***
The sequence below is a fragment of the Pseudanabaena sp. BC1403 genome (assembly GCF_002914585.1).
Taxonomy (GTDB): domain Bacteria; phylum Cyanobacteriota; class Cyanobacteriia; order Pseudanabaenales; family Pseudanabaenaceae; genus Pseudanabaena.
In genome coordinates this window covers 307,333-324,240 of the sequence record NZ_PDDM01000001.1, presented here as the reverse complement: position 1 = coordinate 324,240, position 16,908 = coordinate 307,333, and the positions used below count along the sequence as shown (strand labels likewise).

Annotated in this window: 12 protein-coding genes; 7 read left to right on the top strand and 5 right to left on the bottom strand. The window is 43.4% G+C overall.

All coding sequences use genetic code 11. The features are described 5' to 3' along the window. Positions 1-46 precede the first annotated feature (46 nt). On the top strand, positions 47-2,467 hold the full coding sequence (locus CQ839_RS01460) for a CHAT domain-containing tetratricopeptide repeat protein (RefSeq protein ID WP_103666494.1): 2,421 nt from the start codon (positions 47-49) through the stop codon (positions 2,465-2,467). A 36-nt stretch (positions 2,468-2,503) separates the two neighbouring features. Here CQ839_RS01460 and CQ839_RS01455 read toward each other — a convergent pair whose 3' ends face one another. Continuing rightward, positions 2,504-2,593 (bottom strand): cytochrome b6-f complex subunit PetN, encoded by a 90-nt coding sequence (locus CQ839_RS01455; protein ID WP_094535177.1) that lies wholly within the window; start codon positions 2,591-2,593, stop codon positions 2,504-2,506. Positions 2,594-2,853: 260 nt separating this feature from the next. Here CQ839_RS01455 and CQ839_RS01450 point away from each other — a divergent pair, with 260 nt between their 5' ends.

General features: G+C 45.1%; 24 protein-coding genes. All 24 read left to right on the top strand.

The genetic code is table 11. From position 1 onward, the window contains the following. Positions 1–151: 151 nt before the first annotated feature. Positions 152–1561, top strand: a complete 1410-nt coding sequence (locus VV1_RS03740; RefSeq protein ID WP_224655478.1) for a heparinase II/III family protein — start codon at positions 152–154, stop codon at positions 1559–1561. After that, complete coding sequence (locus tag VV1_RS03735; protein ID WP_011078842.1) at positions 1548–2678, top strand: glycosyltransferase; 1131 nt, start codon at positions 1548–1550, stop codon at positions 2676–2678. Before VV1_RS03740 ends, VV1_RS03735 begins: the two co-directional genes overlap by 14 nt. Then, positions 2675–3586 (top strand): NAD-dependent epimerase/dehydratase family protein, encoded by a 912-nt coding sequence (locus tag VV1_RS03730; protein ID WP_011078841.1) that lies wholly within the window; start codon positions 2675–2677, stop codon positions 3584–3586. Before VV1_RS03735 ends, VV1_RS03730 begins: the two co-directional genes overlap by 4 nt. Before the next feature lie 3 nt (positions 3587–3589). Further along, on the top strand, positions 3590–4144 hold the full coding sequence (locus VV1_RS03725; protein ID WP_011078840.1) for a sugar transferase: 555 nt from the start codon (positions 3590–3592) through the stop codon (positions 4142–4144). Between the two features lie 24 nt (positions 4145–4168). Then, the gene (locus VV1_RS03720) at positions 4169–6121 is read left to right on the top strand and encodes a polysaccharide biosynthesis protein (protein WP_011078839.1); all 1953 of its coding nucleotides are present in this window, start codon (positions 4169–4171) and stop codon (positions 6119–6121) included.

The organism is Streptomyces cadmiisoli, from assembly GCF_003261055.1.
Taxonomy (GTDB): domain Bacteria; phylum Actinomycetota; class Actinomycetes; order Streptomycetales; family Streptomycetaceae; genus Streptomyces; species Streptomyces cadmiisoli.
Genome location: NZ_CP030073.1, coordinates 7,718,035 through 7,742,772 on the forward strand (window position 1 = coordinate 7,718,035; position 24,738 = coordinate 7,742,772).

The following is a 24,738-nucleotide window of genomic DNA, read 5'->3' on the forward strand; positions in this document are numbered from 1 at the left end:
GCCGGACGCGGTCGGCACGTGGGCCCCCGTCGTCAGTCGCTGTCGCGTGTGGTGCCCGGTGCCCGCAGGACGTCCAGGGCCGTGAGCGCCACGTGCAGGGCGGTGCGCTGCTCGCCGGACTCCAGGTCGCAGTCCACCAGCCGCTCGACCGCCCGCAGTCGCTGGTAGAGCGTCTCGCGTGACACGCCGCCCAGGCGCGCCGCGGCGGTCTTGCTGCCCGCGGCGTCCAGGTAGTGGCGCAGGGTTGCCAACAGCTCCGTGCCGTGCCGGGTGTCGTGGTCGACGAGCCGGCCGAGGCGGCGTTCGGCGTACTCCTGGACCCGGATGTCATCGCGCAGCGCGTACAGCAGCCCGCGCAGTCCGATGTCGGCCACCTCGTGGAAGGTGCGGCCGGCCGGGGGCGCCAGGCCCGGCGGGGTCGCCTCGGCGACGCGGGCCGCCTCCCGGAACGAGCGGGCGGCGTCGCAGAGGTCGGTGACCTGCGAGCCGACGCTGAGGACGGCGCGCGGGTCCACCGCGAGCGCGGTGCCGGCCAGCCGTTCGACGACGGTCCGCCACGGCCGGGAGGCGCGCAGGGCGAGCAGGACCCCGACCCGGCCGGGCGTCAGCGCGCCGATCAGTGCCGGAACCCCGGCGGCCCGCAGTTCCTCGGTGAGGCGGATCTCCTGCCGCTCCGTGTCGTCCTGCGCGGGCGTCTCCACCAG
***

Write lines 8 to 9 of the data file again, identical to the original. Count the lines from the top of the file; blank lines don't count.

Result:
The organism is Streptomyces cadmiisoli, from assembly GCF_003261055.1.
Taxonomy (GTDB): domain Bacteria; phylum Actinomycetota; class Actinomycetes; order Streptomycetales; family Streptomycetaceae; genus Streptomyces; species Streptomyces cadmiisoli.